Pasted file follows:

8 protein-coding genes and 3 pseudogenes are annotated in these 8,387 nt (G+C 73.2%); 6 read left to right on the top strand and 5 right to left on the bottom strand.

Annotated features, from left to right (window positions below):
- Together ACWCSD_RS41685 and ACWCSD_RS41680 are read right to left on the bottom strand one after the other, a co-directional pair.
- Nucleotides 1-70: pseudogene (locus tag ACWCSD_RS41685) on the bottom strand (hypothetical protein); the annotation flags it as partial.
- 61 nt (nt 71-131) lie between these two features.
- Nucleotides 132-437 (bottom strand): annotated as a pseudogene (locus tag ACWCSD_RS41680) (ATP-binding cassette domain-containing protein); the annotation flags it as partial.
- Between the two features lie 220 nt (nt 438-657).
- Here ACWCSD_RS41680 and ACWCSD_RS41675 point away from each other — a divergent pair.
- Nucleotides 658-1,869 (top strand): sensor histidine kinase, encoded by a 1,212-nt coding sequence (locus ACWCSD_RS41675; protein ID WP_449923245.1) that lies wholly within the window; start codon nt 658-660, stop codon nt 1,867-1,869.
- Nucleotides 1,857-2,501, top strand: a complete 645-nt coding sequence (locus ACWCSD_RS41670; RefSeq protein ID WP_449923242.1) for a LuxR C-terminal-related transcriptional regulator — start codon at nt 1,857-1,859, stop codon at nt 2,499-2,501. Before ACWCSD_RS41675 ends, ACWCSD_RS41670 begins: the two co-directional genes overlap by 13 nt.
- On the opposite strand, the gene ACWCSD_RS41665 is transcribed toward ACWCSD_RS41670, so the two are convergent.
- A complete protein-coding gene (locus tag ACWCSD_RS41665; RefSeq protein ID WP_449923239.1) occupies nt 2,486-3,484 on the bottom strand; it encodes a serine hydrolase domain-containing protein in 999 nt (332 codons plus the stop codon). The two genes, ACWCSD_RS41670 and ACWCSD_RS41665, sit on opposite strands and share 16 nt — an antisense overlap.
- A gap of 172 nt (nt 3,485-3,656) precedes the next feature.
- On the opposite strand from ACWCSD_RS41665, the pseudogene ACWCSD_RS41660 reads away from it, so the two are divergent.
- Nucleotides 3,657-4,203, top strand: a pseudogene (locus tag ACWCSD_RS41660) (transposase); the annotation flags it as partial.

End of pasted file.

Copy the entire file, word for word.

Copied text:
8 protein-coding genes and 3 pseudogenes are annotated in these 8,387 nt (G+C 73.2%); 6 read left to right on the top strand and 5 right to left on the bottom strand.

Annotated features, from left to right (window positions below):
- Together ACWCSD_RS41685 and ACWCSD_RS41680 are read right to left on the bottom strand one after the other, a co-directional pair.
- Nucleotides 1-70: pseudogene (locus tag ACWCSD_RS41685) on the bottom strand (hypothetical protein); the annotation flags it as partial.
- 61 nt (nt 71-131) lie between these two features.
- Nucleotides 132-437 (bottom strand): annotated as a pseudogene (locus tag ACWCSD_RS41680) (ATP-binding cassette domain-containing protein); the annotation flags it as partial.
- Between the two features lie 220 nt (nt 438-657).
- Here ACWCSD_RS41680 and ACWCSD_RS41675 point away from each other — a divergent pair.
- Nucleotides 658-1,869 (top strand): sensor histidine kinase, encoded by a 1,212-nt coding sequence (locus ACWCSD_RS41675; protein ID WP_449923245.1) that lies wholly within the window; start codon nt 658-660, stop codon nt 1,867-1,869.
- Nucleotides 1,857-2,501, top strand: a complete 645-nt coding sequence (locus ACWCSD_RS41670; RefSeq protein ID WP_449923242.1) for a LuxR C-terminal-related transcriptional regulator — start codon at nt 1,857-1,859, stop codon at nt 2,499-2,501. Before ACWCSD_RS41675 ends, ACWCSD_RS41670 begins: the two co-directional genes overlap by 13 nt.
- On the opposite strand, the gene ACWCSD_RS41665 is transcribed toward ACWCSD_RS41670, so the two are convergent.
- A complete protein-coding gene (locus tag ACWCSD_RS41665; RefSeq protein ID WP_449923239.1) occupies nt 2,486-3,484 on the bottom strand; it encodes a serine hydrolase domain-containing protein in 999 nt (332 codons plus the stop codon). The two genes, ACWCSD_RS41670 and ACWCSD_RS41665, sit on opposite strands and share 16 nt — an antisense overlap.
- A gap of 172 nt (nt 3,485-3,656) precedes the next feature.
- On the opposite strand from ACWCSD_RS41665, the pseudogene ACWCSD_RS41660 reads away from it, so the two are divergent.
- Nucleotides 3,657-4,203, top strand: a pseudogene (locus tag ACWCSD_RS41660) (transposase); the annotation flags it as partial.